Every July or August, for the past nine years, I have spent weeks packing and preparing to make my way to the small, East African country of Rwanda. I distinctly remember returning from my first mission trip in 2011 and my husband asking me what my big takeaway was. I told him, “In Rwanda I discovered a piece of my heart and a sense of being home.”
Over the past 9 years, this little country with its complicated history and extremely resilient people has captured my heart. Traveling there has become part of my life rhythms, much like daily prayer and bi-annual spiritual retreats. In many ways, my time in Rwanda is a pilgrimage. For me, it’s a place where the veil between heaven and earth disappears and the glory of God is most evident.
Due to the pandemic, travel to Rwanda was not possible this year. Instead, I found myself searching out and walking local labyrinths and hiking many miles on various wilderness trails. I didn’t realize how all these pieces fit together until I was backpacking in the Sisters Wilderness one weekend in August. In the chaos of the pandemic and economic downturn, I was searching for a place of grounding, a place where God’s presence felt evident. My spirit longed to experience nearness to God, and so I sought God through the steady movement of my feet.
Some of my favorite passages in scripture are written in John 14-17. Here Jesus is preparing his disciples for his death. In doing so, he tells them he is going to prepare a place for them and will return for them (John 14:3). He then moves into the metaphor of the vine and the branches, instructing them to remain in him. He uses the word remain eleven times, emphasizing the importance of dwelling in him (John 15:1-13). Then Jesus invites the disciples into the most intimate of spaces when he prays to his Father, asking that those who belong to him would be one, as Jesus and the Father are one, that unity would exist amongst them all (John 17:11, 20-23).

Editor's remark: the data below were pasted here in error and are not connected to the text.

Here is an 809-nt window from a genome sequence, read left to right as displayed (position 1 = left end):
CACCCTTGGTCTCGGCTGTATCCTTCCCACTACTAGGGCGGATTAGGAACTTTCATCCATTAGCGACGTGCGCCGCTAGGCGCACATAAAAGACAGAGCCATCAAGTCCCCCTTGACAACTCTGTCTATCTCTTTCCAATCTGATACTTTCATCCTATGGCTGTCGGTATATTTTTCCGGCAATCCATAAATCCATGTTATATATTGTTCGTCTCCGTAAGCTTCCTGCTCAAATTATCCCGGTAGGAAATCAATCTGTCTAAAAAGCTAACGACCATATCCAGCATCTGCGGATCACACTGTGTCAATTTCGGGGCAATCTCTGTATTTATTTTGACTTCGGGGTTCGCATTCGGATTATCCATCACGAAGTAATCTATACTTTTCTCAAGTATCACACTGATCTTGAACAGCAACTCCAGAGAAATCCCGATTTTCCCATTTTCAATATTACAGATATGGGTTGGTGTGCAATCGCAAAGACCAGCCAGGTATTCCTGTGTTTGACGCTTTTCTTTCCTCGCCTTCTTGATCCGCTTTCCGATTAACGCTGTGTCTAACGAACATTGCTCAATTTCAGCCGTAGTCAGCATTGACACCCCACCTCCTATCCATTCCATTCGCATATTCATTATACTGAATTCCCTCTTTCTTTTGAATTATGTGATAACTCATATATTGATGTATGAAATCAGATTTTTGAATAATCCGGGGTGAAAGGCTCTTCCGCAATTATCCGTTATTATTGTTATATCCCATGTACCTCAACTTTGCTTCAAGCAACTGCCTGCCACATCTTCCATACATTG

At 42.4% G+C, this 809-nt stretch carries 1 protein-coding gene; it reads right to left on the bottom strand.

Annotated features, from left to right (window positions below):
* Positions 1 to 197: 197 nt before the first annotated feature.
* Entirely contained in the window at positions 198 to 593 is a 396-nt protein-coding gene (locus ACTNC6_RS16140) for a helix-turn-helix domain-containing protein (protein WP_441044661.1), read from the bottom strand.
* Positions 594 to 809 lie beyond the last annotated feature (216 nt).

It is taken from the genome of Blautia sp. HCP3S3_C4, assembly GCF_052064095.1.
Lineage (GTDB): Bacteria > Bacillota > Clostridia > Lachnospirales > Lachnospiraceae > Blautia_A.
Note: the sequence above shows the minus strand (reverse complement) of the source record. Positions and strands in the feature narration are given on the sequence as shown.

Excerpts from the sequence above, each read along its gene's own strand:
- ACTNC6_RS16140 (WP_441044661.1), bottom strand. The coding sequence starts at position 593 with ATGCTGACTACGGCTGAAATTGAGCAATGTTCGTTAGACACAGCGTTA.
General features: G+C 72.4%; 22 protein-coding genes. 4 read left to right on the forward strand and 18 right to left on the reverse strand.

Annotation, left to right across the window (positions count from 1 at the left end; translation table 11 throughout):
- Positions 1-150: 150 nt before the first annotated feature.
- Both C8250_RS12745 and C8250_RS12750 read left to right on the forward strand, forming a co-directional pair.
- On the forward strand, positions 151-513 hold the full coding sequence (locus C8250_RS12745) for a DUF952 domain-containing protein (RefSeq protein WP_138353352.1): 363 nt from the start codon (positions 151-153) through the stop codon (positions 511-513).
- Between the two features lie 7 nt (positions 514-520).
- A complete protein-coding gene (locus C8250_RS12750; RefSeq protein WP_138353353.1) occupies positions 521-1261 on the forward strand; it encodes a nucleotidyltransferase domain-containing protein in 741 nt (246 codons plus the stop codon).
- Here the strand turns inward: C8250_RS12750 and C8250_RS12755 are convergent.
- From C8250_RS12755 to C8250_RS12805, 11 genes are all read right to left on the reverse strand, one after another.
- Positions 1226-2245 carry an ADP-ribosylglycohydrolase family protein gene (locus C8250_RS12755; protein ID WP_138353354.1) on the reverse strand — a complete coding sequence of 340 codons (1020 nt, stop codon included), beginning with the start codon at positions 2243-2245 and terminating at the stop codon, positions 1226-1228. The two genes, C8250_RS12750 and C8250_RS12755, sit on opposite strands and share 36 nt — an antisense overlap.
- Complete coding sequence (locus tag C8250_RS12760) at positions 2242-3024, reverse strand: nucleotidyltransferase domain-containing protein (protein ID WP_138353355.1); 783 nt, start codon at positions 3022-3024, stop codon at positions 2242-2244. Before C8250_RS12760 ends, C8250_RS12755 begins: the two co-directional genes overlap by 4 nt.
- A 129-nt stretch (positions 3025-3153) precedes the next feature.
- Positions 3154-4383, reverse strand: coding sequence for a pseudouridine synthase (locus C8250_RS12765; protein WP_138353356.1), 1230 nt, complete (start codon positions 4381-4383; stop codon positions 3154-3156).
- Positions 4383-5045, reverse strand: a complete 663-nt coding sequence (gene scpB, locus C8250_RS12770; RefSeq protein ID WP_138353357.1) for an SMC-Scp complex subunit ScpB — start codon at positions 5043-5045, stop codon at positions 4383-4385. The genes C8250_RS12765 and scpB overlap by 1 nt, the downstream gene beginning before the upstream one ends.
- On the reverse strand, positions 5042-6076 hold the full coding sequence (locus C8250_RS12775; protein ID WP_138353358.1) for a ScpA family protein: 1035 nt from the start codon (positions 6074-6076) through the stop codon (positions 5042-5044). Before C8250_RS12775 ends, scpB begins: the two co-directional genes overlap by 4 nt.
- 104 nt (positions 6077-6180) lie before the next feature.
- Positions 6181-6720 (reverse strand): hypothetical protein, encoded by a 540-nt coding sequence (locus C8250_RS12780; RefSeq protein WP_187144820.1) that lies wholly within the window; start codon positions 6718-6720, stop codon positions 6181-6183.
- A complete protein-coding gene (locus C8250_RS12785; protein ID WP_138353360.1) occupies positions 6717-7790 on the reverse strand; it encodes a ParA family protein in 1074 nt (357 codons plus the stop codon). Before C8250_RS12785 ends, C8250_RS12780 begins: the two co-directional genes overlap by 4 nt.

Jesus knew his people would want to follow after him. He knew we would desire to walk the roads he walked and sit in spaces where he sat. He knew we would want to be present in places where heaven and earth collide, where sandals are kicked off and holy ground is stood upon. Remember Peter atop that mountain with Christ, wanting to pitch some tents and stay for a while?
While these mountain top moments are important, even of great transformative value, they are not where we are called to live. Jesus invites us into something more. As Jesus walked in the valleys, he was centered down in God, observing, listening, eating, and interacting with creation. In his days and ways, Jesus remained present in the moment. His quest wasn’t to discover new landscapes or seek holy ground, but rather to see anew the landscapes where he normally resided while also residing in God. Jesus modeled how to exist in the spaces in-between, in this place of now and now and now. It is here Jesus reveals to us what it means to be human, embracing his finiteness while comprised of flesh, bone, breath, and death.
During his Camino pilgrimage, Archbishop of York, Stephen Cottrell, wrote these words regarding the in-between places of this world:
Between A and B there is a vast space.
But with eyes on the road, and a brisk pace,
you’ll never see it. It is warm and slow.
It finds the contours of the land, and goes
the same speed as you. If you make your goal
the destination then you’ll never know
how to travel well. Oh, so much misery
is heaped upon the world by those who move
quickly and think only of the end.
Another way is waiting. And all that
it requires is what you’ve already got:
time, candor, and a sturdy pair of shoes.
Between A and B there is space. It is
here. And now. It is your life. If you choose.
On this pilgrim’s journey, may I choose well, with eyes ready to see anew the land where I reside, and a heart willing to center down in the Divine and abide. Always. Amen.
 Diana Renner and Steven D’Souza. Not Knowing: The Art of Turning Uncertainty into Opportunity. (London, UK: LID Publishing, Ltd., 2016.) 216-217.
 Stephen Cottrell. Striking Out: Poems and Stories from the Camino. (London, UK: Canterbury Press Norwich, 2018) 15.